Rooney's positioning

Manchester United's shape could be similar to the system they used against Everton on Sunday, with Phil Jones pulled over to the right to help counter Cristiano Ronaldo, and United's left-sided midfielder playing very narrow. That may mean Wayne Rooney covering the left, as he did against his former club. Ferguson has used him there in previous contests of this magnitude, at Camp Nou in 2008 for example. The former Liverpool right-back Alvaro Arbeloa is not particularly dangerous in an attacking sense, but he still requires attention.

Alternatively, if deployed in his usual central position, Rooney will be asked to close down Xabi Alonso and prevent him spraying diagonal passes to the flanks – either way, he must show defensive discipline, and then burst forward quickly at attacking transitions.

Real's counterattacking

José Mourinho has used various shapes and systems over the years, but Porto, Chelsea, Internazionale and now Real Madrid have all been devastating on the counterattack. Real are superb at turning opposition corners into profitable attacking situations, with the trio of Ronaldo, Mesut Ozil and Angel di María particularly dangerous on the break.

United should be cautious about attacking in great numbers – leaving the full-back positions unoccupied is a very dangerous tactic at the Bernabéu, while Ozil's creative threat, plus Ronaldo and Di María's tendency to cut inside and shoot, makes it imperative the back four is protected.

Robin van Persie and Rooney might have to fend for themselves, with a sporadic counterattacking threat from the flanks.

How to stop Ronaldo?

Two individuals have dominated in league wins over United this season – Gareth Bale of Spurs and Everton's Marouane Fellaini. In both return fixtures, Sir Alex Ferguson has successfully deployed Jones in a specific defensive role to stop the opposition's primary threat turning in a repeat performance.

Ferguson does not need a demonstration of Ronaldo's attacking flair to realise he requires special attention. The Portuguese winger starts on the left before cutting in and shooting powerfully from long range – he averaged 6.2 shots a game in the group stage – and Jones is the best player to support Rafael da Silva, replicating the right-sided, defensive-midfield role he played against Bale.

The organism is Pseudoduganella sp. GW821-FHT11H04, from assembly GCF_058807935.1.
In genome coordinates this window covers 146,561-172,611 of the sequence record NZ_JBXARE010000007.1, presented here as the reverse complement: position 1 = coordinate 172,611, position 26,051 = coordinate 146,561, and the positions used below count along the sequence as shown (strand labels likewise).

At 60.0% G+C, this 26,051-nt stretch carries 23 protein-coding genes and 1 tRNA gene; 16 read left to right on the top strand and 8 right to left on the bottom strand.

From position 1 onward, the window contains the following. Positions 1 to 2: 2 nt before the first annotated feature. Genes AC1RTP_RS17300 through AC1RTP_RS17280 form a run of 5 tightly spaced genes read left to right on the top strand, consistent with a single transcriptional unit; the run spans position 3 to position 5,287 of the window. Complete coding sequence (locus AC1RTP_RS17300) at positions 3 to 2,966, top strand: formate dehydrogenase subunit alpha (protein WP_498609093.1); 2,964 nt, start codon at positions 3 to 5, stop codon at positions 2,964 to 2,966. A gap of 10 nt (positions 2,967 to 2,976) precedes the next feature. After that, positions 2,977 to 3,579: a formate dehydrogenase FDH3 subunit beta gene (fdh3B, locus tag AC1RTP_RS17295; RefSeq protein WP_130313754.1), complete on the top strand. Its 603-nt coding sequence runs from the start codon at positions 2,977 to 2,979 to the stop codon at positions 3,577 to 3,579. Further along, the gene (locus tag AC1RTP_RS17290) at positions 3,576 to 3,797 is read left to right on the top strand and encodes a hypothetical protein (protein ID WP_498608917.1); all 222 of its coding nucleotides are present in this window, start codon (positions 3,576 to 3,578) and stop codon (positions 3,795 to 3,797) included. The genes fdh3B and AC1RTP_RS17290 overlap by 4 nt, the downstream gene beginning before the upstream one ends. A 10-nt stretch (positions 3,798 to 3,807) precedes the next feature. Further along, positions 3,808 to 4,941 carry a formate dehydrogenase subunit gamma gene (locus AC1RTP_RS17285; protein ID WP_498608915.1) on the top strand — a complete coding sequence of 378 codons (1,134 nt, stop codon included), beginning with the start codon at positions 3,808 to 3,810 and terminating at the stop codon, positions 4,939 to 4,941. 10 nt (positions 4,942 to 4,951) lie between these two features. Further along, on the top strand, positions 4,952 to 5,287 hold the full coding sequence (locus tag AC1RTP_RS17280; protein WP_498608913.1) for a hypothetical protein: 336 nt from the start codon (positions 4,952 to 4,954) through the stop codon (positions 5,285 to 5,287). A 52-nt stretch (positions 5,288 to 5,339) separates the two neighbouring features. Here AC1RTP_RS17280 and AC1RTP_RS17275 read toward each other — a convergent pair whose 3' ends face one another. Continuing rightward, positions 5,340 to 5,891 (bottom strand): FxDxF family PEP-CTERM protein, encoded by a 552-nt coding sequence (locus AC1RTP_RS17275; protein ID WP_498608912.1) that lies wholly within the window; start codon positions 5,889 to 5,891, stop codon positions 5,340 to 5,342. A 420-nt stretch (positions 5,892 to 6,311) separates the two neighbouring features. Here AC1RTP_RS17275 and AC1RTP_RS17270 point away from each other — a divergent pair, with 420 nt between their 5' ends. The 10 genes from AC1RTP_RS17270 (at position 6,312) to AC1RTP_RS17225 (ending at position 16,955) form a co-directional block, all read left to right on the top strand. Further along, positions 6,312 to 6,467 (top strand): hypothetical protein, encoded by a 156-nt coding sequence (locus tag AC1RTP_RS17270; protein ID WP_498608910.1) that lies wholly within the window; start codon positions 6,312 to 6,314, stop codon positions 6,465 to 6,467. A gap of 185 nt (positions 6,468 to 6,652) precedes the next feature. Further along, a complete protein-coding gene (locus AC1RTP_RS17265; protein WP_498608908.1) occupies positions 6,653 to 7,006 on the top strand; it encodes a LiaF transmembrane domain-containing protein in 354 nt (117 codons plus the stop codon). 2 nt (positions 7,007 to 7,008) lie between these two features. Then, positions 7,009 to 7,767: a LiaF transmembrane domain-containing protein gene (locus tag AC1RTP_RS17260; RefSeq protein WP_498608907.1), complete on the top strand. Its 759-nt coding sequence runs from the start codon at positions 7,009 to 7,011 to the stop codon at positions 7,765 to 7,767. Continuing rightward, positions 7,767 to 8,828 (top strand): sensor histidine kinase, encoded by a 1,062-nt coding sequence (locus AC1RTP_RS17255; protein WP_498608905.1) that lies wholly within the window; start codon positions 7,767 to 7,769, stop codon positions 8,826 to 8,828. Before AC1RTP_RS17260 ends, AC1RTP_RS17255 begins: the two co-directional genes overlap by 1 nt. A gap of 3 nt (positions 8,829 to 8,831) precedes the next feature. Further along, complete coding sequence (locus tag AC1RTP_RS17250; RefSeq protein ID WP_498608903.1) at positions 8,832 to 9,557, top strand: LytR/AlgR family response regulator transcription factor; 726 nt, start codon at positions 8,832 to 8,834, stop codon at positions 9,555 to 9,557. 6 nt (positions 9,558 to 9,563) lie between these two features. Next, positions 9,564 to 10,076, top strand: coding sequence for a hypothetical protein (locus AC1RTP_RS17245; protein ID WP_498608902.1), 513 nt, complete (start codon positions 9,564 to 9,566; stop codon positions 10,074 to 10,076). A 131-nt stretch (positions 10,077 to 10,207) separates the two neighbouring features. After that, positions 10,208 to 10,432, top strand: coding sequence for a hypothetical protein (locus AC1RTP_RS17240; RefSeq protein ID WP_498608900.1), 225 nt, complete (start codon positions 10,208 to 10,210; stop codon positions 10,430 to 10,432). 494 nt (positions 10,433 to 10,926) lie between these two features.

Darren Fletcher's performance, shuttling back to help Gary Neville cope with Ronaldinho in a 4-0 win over Milan at this stage three years ago, is another good template.

But Da Silva's individual contribution is also vital. Against particularly dangerous opponents the Brazilian usually sticks tight and tracks his man across the pitch – so Antonio Valencia must follow Real's left-back, either Fábio Coentrão or Marcelo, on overlapping runs.

Ozil v Carrick

Ronaldo is Real's greatest individual but Ozil is an astoundingly talented, selfless playmaker who varies his positioning superbly, gently easing opponents out of position before knocking casual but penetrative passes through the gaps. His movement from central zones towards the flanks allows Ronaldo and Di María to move inside, and his decision-making when attacking directly is faultless.

Michael Carrick will be the player in closest attendance, but marking Ozil too tightly will leave United undermanned in midfield. Instead, Carrick must communicate effectively with the back four, and be brave enough to let Ozil go free when he moves into advanced positions. Minimising the space between the lines, rather than insisting on remaining goalside, is Carrick's best chance of stopping him.

Attacking Real's centre-back

Pepe and Sergio Ramos are among the finest defensive pairings in Europe – strong in the air but mobile on the ground, and capable of bringing the ball forward. Both prefer to stick very tightly to opponents, and if United use two strikers against them, with both moving deep towards the ball, Rooney and Van Persie may be able to draw the Real centre-backs out of position before exploiting the space in behind.

Rooney and Van Persie have both performed impressively this season without directly combining as a partnership particularly frequently, but this is a good opportunity for some intricate link play - think Andy Cole and Dwight Yorke at the Nou Camp in 1998/99.

Michael Cox is the editor of tactics website zonalmarking.net